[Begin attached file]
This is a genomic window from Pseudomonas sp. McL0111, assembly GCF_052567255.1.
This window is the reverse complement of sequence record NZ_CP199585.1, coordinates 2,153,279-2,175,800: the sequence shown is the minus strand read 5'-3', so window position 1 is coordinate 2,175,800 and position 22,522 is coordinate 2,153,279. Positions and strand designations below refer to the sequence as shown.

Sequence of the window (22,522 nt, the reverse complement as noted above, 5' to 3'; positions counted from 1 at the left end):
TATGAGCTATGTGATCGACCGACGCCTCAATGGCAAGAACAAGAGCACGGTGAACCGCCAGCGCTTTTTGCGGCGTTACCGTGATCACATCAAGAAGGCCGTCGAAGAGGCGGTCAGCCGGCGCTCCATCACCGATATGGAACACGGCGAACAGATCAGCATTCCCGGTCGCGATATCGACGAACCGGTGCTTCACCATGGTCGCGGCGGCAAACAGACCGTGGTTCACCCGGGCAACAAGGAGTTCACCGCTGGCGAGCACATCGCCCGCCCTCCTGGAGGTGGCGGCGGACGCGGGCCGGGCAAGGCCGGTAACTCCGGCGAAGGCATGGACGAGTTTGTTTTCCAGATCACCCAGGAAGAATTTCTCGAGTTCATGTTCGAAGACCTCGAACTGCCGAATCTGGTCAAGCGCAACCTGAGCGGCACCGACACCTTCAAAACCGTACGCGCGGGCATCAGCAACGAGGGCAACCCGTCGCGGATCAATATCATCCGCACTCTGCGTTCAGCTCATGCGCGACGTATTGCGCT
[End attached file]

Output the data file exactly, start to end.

This is a genomic window from Pseudomonas sp. McL0111, assembly GCF_052567255.1.
This window is the reverse complement of sequence record NZ_CP199585.1, coordinates 2,153,279-2,175,800: the sequence shown is the minus strand read 5'-3', so window position 1 is coordinate 2,175,800 and position 22,522 is coordinate 2,153,279. Positions and strand designations below refer to the sequence as shown.

Sequence of the window (22,522 nt, the reverse complement as noted above, 5' to 3'; positions counted from 1 at the left end):
TATGAGCTATGTGATCGACCGACGCCTCAATGGCAAGAACAAGAGCACGGTGAACCGCCAGCGCTTTTTGCGGCGTTACCGTGATCACATCAAGAAGGCCGTCGAAGAGGCGGTCAGCCGGCGCTCCATCACCGATATGGAACACGGCGAACAGATCAGCATTCCCGGTCGCGATATCGACGAACCGGTGCTTCACCATGGTCGCGGCGGCAAACAGACCGTGGTTCACCCGGGCAACAAGGAGTTCACCGCTGGCGAGCACATCGCCCGCCCTCCTGGAGGTGGCGGCGGACGCGGGCCGGGCAAGGCCGGTAACTCCGGCGAAGGCATGGACGAGTTTGTTTTCCAGATCACCCAGGAAGAATTTCTCGAGTTCATGTTCGAAGACCTCGAACTGCCGAATCTGGTCAAGCGCAACCTGAGCGGCACCGACACCTTCAAAACCGTACGCGCGGGCATCAGCAACGAGGGCAACCCGTCGCGGATCAATATCATCCGCACTCTGCGTTCAGCTCATGCGCGACGTATTGCGCT